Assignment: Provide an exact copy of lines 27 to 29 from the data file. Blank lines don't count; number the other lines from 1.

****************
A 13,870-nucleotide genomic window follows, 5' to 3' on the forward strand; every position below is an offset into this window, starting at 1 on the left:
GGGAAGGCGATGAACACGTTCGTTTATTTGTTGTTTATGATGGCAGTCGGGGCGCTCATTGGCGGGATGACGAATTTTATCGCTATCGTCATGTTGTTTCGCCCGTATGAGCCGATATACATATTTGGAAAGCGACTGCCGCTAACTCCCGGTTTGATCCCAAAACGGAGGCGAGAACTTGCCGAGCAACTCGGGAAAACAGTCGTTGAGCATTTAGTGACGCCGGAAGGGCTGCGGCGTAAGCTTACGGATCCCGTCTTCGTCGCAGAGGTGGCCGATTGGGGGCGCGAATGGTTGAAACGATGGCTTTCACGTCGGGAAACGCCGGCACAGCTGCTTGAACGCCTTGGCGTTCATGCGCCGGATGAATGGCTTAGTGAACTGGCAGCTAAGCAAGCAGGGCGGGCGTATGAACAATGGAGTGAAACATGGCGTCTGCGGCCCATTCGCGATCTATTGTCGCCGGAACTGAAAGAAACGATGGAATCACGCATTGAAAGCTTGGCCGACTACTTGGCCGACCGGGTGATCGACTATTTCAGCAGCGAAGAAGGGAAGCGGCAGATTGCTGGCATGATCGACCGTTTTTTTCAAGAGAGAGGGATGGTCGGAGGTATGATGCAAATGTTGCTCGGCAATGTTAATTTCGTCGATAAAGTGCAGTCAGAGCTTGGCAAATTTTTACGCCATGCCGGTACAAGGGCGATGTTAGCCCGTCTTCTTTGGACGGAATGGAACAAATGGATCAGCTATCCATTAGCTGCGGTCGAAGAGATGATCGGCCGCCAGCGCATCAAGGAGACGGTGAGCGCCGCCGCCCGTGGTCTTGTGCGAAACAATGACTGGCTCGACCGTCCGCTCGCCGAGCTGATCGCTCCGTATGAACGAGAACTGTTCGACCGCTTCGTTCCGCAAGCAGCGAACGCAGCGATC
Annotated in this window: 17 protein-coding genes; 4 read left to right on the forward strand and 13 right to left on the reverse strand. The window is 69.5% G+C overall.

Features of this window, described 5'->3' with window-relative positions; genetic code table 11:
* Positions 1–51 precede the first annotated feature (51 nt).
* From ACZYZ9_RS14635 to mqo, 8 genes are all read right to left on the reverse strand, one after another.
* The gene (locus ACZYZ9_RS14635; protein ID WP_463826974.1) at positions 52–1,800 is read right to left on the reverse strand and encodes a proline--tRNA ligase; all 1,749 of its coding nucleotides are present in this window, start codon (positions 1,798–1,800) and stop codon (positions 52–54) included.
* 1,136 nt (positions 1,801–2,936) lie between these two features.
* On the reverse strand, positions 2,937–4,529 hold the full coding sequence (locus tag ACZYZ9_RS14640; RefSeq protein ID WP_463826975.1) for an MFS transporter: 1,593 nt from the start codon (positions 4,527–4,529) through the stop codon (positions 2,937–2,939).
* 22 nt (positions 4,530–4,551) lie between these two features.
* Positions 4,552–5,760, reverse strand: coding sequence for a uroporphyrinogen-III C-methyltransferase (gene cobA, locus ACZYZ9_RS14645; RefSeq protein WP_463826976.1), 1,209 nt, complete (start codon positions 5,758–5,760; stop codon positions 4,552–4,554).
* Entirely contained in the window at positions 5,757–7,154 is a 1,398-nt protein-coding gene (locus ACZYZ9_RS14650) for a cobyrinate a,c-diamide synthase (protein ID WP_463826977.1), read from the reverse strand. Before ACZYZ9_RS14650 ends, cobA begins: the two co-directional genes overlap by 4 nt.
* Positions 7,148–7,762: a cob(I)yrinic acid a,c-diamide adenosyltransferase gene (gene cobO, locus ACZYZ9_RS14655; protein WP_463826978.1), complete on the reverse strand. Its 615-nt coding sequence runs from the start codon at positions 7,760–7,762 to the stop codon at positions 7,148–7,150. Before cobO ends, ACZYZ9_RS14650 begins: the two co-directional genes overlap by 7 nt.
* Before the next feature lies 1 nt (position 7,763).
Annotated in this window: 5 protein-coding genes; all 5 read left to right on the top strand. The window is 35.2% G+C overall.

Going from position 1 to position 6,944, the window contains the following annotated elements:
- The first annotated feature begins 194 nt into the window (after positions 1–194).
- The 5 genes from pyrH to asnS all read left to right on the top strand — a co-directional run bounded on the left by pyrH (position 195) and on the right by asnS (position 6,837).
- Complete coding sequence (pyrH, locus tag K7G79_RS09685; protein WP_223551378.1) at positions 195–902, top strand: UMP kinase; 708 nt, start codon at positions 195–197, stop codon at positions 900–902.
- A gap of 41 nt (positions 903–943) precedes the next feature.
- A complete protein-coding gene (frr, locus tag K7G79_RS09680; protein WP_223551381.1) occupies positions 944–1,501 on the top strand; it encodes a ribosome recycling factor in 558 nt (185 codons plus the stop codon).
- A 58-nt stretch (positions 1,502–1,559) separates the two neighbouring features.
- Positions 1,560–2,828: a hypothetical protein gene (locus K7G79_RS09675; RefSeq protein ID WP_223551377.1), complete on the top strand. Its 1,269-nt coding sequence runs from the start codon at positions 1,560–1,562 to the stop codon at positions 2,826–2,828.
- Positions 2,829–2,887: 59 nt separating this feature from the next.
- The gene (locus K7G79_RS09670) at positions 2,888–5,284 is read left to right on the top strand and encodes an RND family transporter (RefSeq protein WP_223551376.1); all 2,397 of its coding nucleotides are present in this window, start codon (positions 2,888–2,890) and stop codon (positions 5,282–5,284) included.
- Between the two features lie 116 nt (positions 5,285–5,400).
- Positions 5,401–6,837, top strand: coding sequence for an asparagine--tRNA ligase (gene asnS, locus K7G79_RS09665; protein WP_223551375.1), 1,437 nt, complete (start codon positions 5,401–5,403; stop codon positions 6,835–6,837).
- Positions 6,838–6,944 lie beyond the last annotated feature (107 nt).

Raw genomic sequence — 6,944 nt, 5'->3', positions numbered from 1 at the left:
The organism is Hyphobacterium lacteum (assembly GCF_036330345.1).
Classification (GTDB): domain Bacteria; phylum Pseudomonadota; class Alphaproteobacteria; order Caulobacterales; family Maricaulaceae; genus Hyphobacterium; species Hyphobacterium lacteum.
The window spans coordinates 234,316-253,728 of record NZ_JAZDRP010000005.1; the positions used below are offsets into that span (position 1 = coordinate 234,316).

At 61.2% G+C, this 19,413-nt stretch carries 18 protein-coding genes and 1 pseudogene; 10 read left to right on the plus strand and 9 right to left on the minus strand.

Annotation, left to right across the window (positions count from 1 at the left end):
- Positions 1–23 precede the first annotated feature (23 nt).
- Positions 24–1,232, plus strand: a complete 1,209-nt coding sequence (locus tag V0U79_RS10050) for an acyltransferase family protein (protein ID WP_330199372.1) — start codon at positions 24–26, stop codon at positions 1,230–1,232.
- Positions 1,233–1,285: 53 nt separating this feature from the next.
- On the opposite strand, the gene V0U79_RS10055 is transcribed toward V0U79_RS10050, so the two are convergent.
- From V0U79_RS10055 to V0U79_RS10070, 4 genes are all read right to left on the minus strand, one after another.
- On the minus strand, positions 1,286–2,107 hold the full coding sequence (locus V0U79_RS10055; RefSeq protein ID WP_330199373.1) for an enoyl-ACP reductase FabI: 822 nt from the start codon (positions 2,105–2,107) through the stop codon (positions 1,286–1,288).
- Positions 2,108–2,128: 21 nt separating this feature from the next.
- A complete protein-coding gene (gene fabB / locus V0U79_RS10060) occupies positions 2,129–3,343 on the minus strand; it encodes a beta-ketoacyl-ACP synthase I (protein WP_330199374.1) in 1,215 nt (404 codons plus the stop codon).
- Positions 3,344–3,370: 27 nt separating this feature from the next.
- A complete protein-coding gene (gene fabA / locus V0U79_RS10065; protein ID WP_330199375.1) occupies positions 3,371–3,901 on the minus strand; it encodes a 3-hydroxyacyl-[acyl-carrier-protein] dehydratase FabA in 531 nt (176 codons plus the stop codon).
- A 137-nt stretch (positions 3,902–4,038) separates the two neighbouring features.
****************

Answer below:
- Positions 5,401–6,837, top strand: coding sequence for an asparagine--tRNA ligase (gene asnS, locus K7G79_RS09665; protein WP_223551375.1), 1,437 nt, complete (start codon positions 5,401–5,403; stop codon positions 6,835–6,837).
- Positions 6,838–6,944 lie beyond the last annotated feature (107 nt).

Raw genomic sequence — 6,944 nt, 5'->3', positions numbered from 1 at the left: